Then a TGV (high-speed train) whisked us to Paris and “our” apartment and more very old friends (among Joan’s oldest, indeed), more dining, more lunching, more hassling with our French telephones, the usual rush of temporarily forgotten familiarities of sight, sound, and smell.  Tourism in Paris is down, according to the press, though you couldn’t prove it by me.  But a conspicuous feature of the streets is the large presence of heavily armed security officers.  A big chunk of our Paris stay was actually spent in the countryside near Poitiers, where we again visited Joan’s cousin Gavin and his wife Val, who, after various physical and metaphysical wanderings, have ended up with advanced theological degrees and in a gorgeous rural place called Brux.  More splendid trains that really work rendered toing and froing from Paris not merely possible but easy.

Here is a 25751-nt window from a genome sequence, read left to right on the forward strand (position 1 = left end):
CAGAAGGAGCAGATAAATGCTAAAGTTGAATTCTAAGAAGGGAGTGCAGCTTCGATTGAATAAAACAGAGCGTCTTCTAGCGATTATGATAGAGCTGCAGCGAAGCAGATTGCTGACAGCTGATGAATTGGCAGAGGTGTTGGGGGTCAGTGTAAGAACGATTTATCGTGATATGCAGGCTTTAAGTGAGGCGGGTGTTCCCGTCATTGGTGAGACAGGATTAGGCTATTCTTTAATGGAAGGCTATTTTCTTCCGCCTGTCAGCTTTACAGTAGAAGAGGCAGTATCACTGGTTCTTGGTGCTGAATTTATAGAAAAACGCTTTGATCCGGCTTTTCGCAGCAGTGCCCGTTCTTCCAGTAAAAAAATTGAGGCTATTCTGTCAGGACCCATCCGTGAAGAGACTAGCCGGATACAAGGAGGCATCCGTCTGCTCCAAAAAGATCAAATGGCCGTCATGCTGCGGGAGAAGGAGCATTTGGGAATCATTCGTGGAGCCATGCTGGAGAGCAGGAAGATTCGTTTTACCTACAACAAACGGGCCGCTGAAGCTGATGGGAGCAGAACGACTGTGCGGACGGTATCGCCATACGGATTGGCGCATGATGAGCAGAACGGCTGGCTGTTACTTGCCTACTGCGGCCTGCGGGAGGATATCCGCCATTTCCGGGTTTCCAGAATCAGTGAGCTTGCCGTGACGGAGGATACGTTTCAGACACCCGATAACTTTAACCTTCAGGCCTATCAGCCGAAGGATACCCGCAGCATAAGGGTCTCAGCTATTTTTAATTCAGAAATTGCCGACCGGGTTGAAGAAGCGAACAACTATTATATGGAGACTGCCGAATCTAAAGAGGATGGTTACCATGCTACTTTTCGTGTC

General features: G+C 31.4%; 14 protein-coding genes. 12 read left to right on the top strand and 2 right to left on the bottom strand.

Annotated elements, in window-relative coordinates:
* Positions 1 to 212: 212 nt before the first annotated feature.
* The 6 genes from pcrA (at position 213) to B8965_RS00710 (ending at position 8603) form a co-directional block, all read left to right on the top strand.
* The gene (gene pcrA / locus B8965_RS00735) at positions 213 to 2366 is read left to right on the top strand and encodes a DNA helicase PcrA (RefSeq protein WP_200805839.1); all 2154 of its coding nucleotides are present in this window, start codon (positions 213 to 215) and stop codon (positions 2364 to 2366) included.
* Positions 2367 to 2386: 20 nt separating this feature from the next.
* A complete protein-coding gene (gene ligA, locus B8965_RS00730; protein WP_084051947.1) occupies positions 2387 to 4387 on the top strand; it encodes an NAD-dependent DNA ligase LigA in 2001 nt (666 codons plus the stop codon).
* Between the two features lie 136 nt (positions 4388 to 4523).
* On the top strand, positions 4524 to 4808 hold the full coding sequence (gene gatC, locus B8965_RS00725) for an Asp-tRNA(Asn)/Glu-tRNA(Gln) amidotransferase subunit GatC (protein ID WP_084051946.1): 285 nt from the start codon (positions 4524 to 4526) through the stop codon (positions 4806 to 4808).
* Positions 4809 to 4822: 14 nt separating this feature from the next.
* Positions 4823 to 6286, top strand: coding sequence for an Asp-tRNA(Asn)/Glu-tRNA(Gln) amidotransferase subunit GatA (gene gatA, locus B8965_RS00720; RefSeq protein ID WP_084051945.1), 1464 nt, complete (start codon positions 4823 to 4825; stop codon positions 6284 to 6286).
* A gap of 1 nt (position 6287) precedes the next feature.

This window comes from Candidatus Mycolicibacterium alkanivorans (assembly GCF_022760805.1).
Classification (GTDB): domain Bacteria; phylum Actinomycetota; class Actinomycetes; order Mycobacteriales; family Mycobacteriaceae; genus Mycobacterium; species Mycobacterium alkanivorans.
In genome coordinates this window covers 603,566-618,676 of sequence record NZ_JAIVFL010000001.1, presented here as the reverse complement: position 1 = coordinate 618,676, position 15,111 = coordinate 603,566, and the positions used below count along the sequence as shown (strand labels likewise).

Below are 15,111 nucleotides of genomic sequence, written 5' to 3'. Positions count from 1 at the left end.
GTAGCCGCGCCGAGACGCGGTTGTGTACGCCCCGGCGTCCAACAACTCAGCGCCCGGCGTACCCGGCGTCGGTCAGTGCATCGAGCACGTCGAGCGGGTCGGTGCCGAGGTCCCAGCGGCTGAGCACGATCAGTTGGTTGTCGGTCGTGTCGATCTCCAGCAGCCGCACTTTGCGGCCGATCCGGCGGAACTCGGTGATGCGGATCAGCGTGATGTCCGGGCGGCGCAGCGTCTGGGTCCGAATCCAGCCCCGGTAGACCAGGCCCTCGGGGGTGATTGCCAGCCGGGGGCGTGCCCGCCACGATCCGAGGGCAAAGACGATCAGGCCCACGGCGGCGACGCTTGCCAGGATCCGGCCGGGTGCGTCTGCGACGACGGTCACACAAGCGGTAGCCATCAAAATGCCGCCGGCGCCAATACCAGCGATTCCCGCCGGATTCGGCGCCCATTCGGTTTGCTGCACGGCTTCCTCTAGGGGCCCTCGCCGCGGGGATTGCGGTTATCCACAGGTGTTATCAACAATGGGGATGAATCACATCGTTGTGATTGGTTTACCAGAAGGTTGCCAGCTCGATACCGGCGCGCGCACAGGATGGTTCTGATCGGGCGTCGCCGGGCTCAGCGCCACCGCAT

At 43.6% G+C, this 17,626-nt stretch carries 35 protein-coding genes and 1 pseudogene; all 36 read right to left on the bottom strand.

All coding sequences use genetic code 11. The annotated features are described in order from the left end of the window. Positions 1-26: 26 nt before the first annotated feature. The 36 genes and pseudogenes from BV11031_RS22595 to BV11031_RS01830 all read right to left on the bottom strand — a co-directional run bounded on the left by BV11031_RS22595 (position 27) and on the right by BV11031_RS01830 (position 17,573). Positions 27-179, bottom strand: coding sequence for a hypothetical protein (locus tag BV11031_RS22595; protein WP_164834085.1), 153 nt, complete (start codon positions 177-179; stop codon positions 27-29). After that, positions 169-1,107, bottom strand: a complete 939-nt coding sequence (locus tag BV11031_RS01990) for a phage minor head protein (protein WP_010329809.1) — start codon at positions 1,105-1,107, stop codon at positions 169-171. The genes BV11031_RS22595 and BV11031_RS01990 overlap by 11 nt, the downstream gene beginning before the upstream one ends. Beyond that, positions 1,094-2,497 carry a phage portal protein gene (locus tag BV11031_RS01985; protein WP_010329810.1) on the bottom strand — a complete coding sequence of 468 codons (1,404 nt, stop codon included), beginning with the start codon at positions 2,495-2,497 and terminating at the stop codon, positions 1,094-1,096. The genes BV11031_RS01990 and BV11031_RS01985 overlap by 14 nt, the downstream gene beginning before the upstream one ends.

Notre-Dame of Poitiers

            From Paris we flew to Edinburgh.  It was something of a cattle-car flight but too short to be really unpleasant, especially as in less than an hour after touchdown we found ourselves ensconced in the lovely village of Whitekirk, home of our next hostess, Margaret Richards, another cousin and indeed the sister of Gavin.  Just then she was basking in the glow of the receipt of a lifetime achievement award from the Scottish Society of Architects.  Her own digs, a spectacularly converted set of stables approximately forty yards from the village’s medieval church, probably could have merited the award on its own.  In St. Mary’s church I attended in the morning my first ever Kirk of Scotland Communion and in the evening my first ever performance of Schoenberg’s string sextet “Verklärte Nacht,” a haunting piece from the composer’s early Romantic period, before he went all strange and atonal.